- April 01, 2007, By Mark Gibis, Doyle Systems
There are several web cleaning technologies available for various converting applications, including static elimination, simple vacuum, multimodal, contact roll, and hybrid systems. Dust and debris control at slitter/rewinders, sheeters, coaters, or laminators rarely is addressed to satisfaction without one or another of these technologies.
To properly identify defect sources and the optimal positioning of cleaning systems, detailed surface inspection is required. Converters with the best quality control programs use surface inspection sampling as part of their production processes.
The quality and intensity of this inspection lighting distinguishes better surface inspection systems from others. Focused intense light is able to show surface debris in much finer detail than unfocused light sources.
Systems that use focused light beams that shine parallel to the web surface, brilliantly highlighting the side facing the light and casting a deep shadow on the other side, are considered the best. This combination of highlight and shadow gives the impression of magnification.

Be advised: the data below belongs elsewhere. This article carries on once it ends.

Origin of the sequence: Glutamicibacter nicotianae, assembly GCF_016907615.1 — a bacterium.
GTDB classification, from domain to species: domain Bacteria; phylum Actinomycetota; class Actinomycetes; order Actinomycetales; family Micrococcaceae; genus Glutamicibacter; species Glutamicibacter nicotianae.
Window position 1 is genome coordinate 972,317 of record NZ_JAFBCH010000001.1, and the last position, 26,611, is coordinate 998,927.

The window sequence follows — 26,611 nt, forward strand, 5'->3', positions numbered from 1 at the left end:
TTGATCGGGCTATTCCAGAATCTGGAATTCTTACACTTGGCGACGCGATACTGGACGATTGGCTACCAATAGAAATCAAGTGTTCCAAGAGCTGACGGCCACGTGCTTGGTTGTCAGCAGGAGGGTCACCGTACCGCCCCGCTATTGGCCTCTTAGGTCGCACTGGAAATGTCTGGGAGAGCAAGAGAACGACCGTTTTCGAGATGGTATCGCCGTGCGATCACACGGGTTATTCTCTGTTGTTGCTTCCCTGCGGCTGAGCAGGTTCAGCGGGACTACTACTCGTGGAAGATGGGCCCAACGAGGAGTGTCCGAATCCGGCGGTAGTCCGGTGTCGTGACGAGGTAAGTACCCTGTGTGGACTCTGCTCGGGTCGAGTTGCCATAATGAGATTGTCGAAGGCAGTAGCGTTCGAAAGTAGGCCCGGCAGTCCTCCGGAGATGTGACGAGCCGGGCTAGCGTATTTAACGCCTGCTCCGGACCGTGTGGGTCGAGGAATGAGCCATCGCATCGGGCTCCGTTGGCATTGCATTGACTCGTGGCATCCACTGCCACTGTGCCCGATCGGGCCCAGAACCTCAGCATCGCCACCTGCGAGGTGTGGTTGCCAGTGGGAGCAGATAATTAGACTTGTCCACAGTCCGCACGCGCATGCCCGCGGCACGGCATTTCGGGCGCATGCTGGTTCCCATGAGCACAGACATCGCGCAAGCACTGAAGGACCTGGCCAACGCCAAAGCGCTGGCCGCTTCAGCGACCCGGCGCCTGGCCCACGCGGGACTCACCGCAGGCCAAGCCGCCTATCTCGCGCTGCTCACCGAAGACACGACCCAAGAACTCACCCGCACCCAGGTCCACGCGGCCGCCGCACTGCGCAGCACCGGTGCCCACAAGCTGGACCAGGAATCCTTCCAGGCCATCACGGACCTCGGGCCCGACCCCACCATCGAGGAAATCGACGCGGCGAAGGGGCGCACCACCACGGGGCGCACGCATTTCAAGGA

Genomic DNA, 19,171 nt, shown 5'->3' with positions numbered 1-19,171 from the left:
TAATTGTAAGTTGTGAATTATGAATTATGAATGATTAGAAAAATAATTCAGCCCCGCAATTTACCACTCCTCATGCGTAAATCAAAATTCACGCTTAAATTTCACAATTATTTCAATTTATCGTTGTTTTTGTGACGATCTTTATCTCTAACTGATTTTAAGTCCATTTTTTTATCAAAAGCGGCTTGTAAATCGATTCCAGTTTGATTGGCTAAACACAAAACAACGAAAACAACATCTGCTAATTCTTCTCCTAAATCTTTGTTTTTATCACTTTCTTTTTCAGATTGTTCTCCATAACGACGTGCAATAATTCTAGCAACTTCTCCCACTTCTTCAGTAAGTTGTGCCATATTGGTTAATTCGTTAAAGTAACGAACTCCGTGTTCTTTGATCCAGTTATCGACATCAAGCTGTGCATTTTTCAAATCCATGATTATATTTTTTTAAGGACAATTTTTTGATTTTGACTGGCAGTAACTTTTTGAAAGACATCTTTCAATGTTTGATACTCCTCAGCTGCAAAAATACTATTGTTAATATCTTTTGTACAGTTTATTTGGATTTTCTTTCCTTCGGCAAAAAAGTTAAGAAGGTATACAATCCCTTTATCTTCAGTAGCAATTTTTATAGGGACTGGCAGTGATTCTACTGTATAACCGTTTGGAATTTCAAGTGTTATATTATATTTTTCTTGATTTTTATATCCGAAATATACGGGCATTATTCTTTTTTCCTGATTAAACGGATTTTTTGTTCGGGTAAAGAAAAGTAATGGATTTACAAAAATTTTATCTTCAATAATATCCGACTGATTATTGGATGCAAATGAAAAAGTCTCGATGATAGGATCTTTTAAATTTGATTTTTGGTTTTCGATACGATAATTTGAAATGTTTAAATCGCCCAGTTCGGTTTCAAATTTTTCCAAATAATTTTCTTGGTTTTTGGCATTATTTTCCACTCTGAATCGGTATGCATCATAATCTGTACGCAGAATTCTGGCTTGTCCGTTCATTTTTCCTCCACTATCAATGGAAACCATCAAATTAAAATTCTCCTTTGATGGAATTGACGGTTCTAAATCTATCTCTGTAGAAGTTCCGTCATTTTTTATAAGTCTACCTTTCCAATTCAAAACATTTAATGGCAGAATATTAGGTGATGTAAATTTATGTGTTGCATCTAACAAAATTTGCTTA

The first step in choosing a cleaning system is to determine which technology is best matched to the application.
One approach to web cleaning is static elimination bars that prevent the attraction of dust to the surface of the material being converted. By taking away the static charge on the surface, dust and debris can fall from the web. Often such bars are combined with air to blow the dust and debris away from the surface.
While this proactive approach to dust control does help, many companies that use static elimination to control dust eventually end up investing in add-on cleaning technologies with greater effectiveness.
Contact Roll Cleaning
A contact roll cleaner uses a particle transfer roll (PTR) or tacky roll that lifts dust and debris as it moves across the surface of the substrate being converted. It then transfers that debris to a (tackier) collection roll, typically an adhesive roll where the debris builds until purged.
It can be a very effective cleaning technology for many converting applications if used on substrates with low levels of dust, such as films, foils, etc., and at lower operating speeds. However, on dustier materials such as paper-based substrates, contact roll cleaners can be expensive and impractical, given the fast rate with which dust and debris accumulate on the adhesive layer and the need to purge rolls frequently. The drag on production rates from maintaining collection rolls needs to be considered. While the upfront costs of contact roll cleaners are not exorbitant, the longer-term operational costs can be high. This technology is especially effective on highly scratch-sensitive substrates.
Simple Vacuum Systems
A vacuum-type system often is considered an essential part of converting quality control. However, there is a range in quality in vacuum systems for the converting market, with vacuum power varying by as much as 10:1, and in some cases, differences are not strictly correlated with price. Maximizing the vacuum directly affects the cleaning performance.